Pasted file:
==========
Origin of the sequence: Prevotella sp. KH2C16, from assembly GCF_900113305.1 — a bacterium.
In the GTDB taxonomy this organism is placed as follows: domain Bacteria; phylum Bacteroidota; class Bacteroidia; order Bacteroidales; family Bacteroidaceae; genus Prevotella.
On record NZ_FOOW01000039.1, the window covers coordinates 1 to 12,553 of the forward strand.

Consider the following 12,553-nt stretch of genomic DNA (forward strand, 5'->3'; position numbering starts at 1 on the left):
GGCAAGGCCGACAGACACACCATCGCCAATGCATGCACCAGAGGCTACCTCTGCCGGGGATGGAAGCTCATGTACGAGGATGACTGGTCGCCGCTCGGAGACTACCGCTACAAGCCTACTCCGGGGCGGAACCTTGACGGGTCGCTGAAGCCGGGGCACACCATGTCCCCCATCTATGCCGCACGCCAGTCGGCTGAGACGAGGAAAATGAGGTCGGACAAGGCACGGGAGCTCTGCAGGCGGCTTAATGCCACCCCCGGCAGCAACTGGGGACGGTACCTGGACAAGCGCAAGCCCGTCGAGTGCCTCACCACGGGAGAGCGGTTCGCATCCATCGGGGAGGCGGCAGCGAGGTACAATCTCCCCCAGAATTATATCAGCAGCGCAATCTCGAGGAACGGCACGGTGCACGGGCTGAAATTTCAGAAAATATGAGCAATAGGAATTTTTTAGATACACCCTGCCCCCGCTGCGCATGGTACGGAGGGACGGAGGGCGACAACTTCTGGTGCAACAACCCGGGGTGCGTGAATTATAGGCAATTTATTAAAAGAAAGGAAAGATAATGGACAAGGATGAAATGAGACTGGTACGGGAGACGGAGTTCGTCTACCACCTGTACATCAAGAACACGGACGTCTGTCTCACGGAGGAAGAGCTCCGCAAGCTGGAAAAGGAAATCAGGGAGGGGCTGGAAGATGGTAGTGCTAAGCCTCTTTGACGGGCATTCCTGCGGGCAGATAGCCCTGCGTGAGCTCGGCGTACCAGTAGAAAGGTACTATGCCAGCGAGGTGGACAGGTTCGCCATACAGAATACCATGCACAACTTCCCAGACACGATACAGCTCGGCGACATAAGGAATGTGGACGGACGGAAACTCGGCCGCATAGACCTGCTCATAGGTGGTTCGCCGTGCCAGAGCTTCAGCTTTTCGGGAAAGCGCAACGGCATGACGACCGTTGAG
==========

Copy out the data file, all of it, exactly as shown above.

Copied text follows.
Origin of the sequence: Prevotella sp. KH2C16, from assembly GCF_900113305.1 — a bacterium.
In the GTDB taxonomy this organism is placed as follows: domain Bacteria; phylum Bacteroidota; class Bacteroidia; order Bacteroidales; family Bacteroidaceae; genus Prevotella.
On record NZ_FOOW01000039.1, the window covers coordinates 1 to 12,553 of the forward strand.

Consider the following 12,553-nt stretch of genomic DNA (forward strand, 5'->3'; position numbering starts at 1 on the left):
GGCAAGGCCGACAGACACACCATCGCCAATGCATGCACCAGAGGCTACCTCTGCCGGGGATGGAAGCTCATGTACGAGGATGACTGGTCGCCGCTCGGAGACTACCGCTACAAGCCTACTCCGGGGCGGAACCTTGACGGGTCGCTGAAGCCGGGGCACACCATGTCCCCCATCTATGCCGCACGCCAGTCGGCTGAGACGAGGAAAATGAGGTCGGACAAGGCACGGGAGCTCTGCAGGCGGCTTAATGCCACCCCCGGCAGCAACTGGGGACGGTACCTGGACAAGCGCAAGCCCGTCGAGTGCCTCACCACGGGAGAGCGGTTCGCATCCATCGGGGAGGCGGCAGCGAGGTACAATCTCCCCCAGAATTATATCAGCAGCGCAATCTCGAGGAACGGCACGGTGCACGGGCTGAAATTTCAGAAAATATGAGCAATAGGAATTTTTTAGATACACCCTGCCCCCGCTGCGCATGGTACGGAGGGACGGAGGGCGACAACTTCTGGTGCAACAACCCGGGGTGCGTGAATTATAGGCAATTTATTAAAAGAAAGGAAAGATAATGGACAAGGATGAAATGAGACTGGTACGGGAGACGGAGTTCGTCTACCACCTGTACATCAAGAACACGGACGTCTGTCTCACGGAGGAAGAGCTCCGCAAGCTGGAAAAGGAAATCAGGGAGGGGCTGGAAGATGGTAGTGCTAAGCCTCTTTGACGGGCATTCCTGCGGGCAGATAGCCCTGCGTGAGCTCGGCGTACCAGTAGAAAGGTACTATGCCAGCGAGGTGGACAGGTTCGCCATACAGAATACCATGCACAACTTCCCAGACACGATACAGCTCGGCGACATAAGGAATGTGGACGGACGGAAACTCGGCCGCATAGACCTGCTCATAGGTGGTTCGCCGTGCCAGAGCTTCAGCTTTTCGGGAAAGCGCAACGGCATGACGACCGTTGAG